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As we can see from your diagnostic output, gcc uses the external program as (which is /usr/bin/as) - the GNU assembler - and it is this that is failing. Somehow, it appears that the as binary executable has been corrupted on your system, to the point where even /usr/bin/as --version causes a bus error. (Although apparently it is intact enough for the file ...


1

If you want to build it from source (which I recommend as you can for example make a cross-compiler, etc.) download the source from a mirror. Then extract it with: tar -xvf gcc-6.1.0.tar.gz After that change directory to there: cd gcc-6.1.0 Then create build directory and cd to it: mkdir build cd build Then configure the makefile: ../configure --...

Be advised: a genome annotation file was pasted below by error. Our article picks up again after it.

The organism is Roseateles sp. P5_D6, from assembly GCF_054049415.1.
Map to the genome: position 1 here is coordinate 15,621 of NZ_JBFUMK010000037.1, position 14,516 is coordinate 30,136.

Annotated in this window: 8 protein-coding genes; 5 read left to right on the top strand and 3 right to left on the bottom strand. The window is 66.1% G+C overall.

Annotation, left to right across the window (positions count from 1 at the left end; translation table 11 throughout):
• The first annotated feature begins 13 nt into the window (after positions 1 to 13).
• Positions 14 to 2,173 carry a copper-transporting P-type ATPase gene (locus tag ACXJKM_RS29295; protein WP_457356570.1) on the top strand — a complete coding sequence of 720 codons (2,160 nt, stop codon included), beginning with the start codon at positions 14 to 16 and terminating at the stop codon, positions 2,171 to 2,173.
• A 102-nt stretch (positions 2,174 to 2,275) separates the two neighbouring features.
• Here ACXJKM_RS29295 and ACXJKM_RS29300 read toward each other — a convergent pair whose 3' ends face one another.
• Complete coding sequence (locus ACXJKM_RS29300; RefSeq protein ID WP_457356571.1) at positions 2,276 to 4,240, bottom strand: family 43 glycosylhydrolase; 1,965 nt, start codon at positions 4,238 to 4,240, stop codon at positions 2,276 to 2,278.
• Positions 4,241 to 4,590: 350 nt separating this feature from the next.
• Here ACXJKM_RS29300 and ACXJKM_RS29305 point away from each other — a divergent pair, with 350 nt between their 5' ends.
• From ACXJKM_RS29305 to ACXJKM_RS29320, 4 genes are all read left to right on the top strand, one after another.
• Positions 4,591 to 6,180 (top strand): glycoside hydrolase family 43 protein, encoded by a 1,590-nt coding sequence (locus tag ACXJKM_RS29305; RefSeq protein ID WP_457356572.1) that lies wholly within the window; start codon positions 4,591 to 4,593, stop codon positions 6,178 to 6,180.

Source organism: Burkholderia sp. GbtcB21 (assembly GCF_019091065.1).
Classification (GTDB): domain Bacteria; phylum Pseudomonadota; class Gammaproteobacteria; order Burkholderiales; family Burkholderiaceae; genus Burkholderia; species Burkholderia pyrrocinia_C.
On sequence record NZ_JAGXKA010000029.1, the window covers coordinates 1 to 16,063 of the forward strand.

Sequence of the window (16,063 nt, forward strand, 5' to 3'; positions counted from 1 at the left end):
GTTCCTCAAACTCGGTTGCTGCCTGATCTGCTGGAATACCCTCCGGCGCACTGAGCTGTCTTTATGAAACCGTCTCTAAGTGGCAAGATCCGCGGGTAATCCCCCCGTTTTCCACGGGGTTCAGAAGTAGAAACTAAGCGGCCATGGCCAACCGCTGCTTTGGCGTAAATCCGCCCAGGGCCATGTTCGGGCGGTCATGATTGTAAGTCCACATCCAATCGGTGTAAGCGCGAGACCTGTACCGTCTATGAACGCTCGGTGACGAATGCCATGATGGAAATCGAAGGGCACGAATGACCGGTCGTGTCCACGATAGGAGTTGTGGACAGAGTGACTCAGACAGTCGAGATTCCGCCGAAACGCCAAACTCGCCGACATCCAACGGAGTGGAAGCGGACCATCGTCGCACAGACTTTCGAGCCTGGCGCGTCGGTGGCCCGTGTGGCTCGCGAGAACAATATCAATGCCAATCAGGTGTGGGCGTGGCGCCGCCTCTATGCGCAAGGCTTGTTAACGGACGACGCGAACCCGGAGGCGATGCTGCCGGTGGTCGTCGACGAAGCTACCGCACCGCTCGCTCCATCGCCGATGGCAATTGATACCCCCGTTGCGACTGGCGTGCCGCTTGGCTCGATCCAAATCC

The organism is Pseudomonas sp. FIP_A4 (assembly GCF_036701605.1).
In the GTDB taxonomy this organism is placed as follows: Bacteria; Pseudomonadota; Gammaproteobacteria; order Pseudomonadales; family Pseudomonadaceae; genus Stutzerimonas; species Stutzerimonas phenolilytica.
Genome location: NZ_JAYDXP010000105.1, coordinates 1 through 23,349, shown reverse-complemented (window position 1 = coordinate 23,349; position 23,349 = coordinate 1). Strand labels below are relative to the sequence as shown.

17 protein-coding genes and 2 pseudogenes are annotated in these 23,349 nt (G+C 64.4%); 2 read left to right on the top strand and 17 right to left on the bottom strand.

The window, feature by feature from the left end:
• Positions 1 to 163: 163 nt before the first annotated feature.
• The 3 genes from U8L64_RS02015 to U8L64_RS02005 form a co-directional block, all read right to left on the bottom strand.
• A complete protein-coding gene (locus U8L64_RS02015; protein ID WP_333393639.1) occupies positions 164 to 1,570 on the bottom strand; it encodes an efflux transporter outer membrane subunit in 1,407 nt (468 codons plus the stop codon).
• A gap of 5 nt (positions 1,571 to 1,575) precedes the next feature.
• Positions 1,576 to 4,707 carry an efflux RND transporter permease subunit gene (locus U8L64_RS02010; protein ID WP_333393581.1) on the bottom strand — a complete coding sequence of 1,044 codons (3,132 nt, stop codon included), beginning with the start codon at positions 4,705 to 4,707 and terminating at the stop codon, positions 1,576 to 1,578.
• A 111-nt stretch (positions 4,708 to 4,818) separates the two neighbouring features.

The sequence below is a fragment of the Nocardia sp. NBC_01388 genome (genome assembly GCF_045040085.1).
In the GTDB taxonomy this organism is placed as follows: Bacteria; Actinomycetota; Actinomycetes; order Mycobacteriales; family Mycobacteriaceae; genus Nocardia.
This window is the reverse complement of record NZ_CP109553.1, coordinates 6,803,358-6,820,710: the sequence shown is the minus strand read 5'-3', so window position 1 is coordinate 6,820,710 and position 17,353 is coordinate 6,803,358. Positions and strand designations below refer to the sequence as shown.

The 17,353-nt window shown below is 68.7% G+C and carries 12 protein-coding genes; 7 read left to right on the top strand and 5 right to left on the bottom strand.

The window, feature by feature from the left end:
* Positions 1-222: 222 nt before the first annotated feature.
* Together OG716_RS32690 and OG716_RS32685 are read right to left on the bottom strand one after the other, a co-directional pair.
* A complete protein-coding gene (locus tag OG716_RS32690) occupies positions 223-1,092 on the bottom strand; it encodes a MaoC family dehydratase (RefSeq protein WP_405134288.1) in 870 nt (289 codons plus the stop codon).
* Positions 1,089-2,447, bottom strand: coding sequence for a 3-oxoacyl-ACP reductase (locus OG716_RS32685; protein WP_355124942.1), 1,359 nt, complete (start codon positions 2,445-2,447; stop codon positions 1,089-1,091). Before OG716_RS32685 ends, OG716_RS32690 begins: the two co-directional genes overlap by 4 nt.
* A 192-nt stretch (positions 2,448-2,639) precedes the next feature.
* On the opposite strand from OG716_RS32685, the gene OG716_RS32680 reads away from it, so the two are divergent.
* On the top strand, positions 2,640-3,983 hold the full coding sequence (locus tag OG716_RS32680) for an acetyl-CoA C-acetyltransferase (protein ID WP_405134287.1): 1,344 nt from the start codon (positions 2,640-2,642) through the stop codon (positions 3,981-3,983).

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You can install GCC 6 by adding the ubuntu-toolchain-r/test PPA. To do so, run the following commands: sudo add-apt-repository ppa:ubuntu-toolchain-r/test sudo apt update sudo apt install gcc-6 You can verify that gcc-6 is installed by running gcc-6 --version and the output should say gcc-6 (Ubuntu 6.1.1-2ubuntu12~16.04) 6.1.1 20160510. As suggested by ...


1

You are probably running a 64-bit Linux, but that application you use doesn't support 64-bit binaries for simulation. So just add -m32 to your g++ line. g++ -m32 matx.cpp -o matx As suggested: The ELF file being loaded is a 64-bit file, currently not supported by Multi2Sim. If you are compiling your own source code on a 64-bit machine, please ...